``````String value = "123.45"
double convertedValue = 0.0;

try {
convertedValue = Double.parseDouble(value);
} catch (NuberFormatException nfe) {
System.err.println("Not a double");
}
``````

This method is probably best used for values that exist within the application already and need to be verified (it would be overkill to construct a `Scanner` on one small `String` for this purpose).

Finally, yet another potential (but not very clean, straightforward, or probably correct technique) could be looking at the `String` object directly and trying to find if it contains a decimal point, or other indicators that it is in fact a `double`. You may be able to use `indexOf(String substr)` to determine if it appears in the `String` ever. I suspect this method has a lot of potential problems though (say for example, what if the `String` has multiple '.' characters?). I wouldn't suggest this route because it is error prone and hard to follow. It might be an option if that's what the constraints are, however.

So, IMHO, your options should go as follow:

1. Use the `Scanner` methods `hasNextDouble()` and `nextDouble()`
2. Use the wrapper class methods `Double.parseDouble(String s)`
3. Use `String` methods to try and identify the value (avoid this technique at all costs if either of the above options are available).
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Since you think you won't be allowed to use the Scanner methods there are a number of alternatives you try. You mentioned checking to see if a String contains a `.`. To do this you could use the contains method on String.

``````"Some words".contains("or") // evaluates to true
``````

The problem with this approach is that there are many Strings that contain `.` but aren't floating point numbers. For examples, sentences, URLs and IP addresses. However, I doubt you're lecturer is trying to catch you out with and will probably just be giving you ints and doubles.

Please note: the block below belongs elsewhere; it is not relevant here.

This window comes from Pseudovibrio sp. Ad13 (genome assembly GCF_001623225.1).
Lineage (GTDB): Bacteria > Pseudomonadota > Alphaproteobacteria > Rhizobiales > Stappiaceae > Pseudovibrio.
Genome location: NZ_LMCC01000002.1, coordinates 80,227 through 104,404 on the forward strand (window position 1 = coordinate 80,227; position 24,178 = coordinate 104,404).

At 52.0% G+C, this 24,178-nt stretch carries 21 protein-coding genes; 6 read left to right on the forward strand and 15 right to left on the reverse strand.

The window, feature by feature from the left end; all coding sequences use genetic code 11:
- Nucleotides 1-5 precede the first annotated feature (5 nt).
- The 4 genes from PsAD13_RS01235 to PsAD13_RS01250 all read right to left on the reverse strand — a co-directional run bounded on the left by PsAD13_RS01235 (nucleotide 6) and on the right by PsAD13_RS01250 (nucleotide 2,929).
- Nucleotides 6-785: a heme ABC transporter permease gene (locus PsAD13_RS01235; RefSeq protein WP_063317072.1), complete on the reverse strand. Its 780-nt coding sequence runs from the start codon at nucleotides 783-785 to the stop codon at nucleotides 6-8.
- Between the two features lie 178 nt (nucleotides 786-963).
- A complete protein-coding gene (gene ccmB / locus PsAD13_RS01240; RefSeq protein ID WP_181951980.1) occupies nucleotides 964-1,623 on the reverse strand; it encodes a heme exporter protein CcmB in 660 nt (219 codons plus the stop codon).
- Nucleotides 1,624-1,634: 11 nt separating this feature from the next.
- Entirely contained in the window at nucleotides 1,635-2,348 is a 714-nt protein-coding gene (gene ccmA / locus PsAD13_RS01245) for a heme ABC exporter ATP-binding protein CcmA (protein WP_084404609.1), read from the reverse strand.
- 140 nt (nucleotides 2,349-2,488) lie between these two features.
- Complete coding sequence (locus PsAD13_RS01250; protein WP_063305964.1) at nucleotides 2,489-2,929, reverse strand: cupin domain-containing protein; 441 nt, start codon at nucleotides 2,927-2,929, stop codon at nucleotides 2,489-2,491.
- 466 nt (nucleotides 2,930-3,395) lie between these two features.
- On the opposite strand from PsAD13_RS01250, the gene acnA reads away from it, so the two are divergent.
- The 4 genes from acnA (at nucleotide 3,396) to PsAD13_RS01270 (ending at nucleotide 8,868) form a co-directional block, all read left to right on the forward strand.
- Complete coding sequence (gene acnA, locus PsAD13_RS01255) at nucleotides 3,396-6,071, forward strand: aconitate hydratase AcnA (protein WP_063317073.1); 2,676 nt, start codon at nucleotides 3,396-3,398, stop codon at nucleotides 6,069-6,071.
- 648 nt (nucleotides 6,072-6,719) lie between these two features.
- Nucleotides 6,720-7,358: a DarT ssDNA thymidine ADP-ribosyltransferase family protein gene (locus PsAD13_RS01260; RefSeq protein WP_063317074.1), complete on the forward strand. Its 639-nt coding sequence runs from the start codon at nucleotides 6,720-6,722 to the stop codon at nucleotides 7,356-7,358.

So instead you could try casting. Casting a double to an int results in the decimal portion of the number being discarded.

``````double doubleValue = 2.7;

int castedDoubleValue = (int) doubleValue; // evaluates to 2

double integerValue = 3.0;

int castedIntegerValue = (int) integerValue; // evaluates to 3
``````

Hopefully, that should be enough to get you started on writing a solution to the problem.

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Can be checked like this

``````            if(scanner.hasNextDouble()}
{
System.out.println("Is double");
}

if(scanner.hasNextDouble()}
{
System.out.println("Is double");
}
``````
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Watch the typo on the condition - if (scanner.hasNextDouble()) is what you meant. Also, it's good to note that to check the next element, one must call next() or nextDouble(). So, between those two conditions, one should put a call to scanner.next(). – Doug Swain Jun 24 '11 at 20:14